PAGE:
The I/O system is important to the performance of SQL Server. When configuring a new server for SQL Server or when adding or modifying the disk configuration of an existing system, it is good practice to determine the capacity of the I/O subsystem prior to deploying SQL Server. SQLIO.EXE can be used to determine the I/O capacity of a given configuration. An example of what we may see on a typical day during peak usage on a x64 A/P cluster hosting 100+ databases and supports 8 unique server farms, each with a local Shared Service Provider is:
using system counter for latency timings, 3579545 counts per second
parameter file used: param.txt
file c:testfile.dat with 2 threads (0-1) using mask 0x0 (0)
2 threads writing for 360 secs to file c:testfile.dat
using 8KB sequential IOs
enabling multiple I/Os per thread with 8 outstanding
using specified size: 100 MB for file: c:testfile.dat
SQLIOsim simulates the I/O patterns of Microsoft SQL Server 2005, of SQL Server 2000, and of SQL Server 7.0. The I/O patterns of these versions of SQL Server resemble one another. You can use SQLIOsim to simulate read, write, checkpoint, backup, sort, and read-ahead activities for Microsoft SQL Server 2005 (see also SQLIO.EXE Disk Subsystem Benchmark Tool).
This is a standard component of the Windows operating system. You can use it to monitor performance objects and counters and instances of various hardware and software components.
Joel Oleson has a good list of counters for measuring Web front-end and backend performance – http://blogs.msdn.com/joelo/archive/2007/01/16/good-list-of-performance-counters.aspx.
NOTE At minimum consider monitoring PhysicalDiskDisk Transfers per second or LogicalDiskDisk Transfers per second measuring the amount of IO reads and writes per second to the database drives (see illustration).
You can install MOM agents on individual servers that collect data and send it a centralized MOM server. The data is stored in the MOM database, which can be a dedicated SQL Server or the Microsoft SQL Server 2000 Desktop Engine (MSDE) version of Microsoft SQL Server. MOM is suitable for collecting large amounts of data over a long period of time. MOM packs to consider for a typical SharePoint Products and Technologies deployment include:
Microsoft Operations Manager Packs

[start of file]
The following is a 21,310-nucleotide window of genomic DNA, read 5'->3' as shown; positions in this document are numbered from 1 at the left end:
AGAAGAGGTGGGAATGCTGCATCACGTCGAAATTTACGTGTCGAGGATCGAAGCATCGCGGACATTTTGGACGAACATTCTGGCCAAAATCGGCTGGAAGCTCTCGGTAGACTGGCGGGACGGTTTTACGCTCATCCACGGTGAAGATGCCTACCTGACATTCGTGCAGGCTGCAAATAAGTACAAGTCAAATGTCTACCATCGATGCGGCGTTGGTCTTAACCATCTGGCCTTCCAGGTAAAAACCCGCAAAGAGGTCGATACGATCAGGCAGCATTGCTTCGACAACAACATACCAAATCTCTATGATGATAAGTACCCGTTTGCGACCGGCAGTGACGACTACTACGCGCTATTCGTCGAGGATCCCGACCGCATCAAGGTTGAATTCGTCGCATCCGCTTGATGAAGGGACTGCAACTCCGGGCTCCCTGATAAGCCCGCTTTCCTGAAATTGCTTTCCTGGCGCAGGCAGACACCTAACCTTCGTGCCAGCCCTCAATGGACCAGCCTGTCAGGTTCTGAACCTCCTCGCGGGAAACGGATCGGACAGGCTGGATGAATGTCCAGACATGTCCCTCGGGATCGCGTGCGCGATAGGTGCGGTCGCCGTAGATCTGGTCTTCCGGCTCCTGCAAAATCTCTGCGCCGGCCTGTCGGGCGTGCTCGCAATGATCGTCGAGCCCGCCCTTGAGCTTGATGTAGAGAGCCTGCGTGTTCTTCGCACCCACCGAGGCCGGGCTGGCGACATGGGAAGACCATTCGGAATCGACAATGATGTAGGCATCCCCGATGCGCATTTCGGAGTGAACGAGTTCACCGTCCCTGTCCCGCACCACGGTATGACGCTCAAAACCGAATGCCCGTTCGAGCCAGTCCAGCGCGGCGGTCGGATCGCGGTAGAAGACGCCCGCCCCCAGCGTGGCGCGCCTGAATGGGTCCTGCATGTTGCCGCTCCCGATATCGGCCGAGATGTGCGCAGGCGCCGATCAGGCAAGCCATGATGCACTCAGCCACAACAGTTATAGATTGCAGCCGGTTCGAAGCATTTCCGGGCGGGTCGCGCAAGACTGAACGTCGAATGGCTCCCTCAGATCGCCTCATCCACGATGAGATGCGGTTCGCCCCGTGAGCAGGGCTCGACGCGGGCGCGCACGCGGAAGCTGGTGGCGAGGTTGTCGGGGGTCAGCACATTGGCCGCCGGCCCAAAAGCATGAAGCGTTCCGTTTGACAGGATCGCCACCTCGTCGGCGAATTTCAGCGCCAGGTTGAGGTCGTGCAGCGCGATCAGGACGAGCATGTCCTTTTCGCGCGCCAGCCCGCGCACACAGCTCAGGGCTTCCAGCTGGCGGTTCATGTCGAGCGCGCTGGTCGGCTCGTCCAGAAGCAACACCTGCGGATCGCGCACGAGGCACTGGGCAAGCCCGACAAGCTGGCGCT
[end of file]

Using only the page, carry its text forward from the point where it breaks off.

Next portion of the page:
Microsoft Windows SharePoint Services
Microsoft SharePoint Portal Server 2003
Microsoft SQL Server 2000 & 2005
Microsoft Internet Information Server 6
Microsoft Cluster Service
Microsoft Windows 2003 Server
Web Site Monitoring
Web Sites and Services MP
Management Pack Catalog – http://www.microsoft.com/technet/prodtechnol/mom/catalog/catalog.aspx?vs=2005.
You can use tools such as ACT to simulate clients and collect data during the duration of a test.
You use NetMon to monitor the network traffic. You can use it to capture packets sent between client and server computers. It provides valuable timing information as well as packet size, network utilization, addressing, and routing information and many other statistics that you can use to analyze system performance.
Identify slow and inefficient queries, deadlocks, timeouts, recompilations, errors, and exceptions for any database interactions. For example, one measure we implement is identifying queries exceeding two (2) seconds excluding search. Profiling can be used when reports of latency are received in conjunction with monitoring the web front-end components of the server farm.
This tool is also installed with SQL Server. You can use it to analyze the execution plans for SQL queries and stored procedures. This is mostly used in conjunction with the SQL Profiler.
Collects valuable information about the configuration of the computer running SQL Server, the operating system, and the information that is reported to the SQL Server error logs.
SharePoint Products and Technologies Performance and Capacity Planning Resources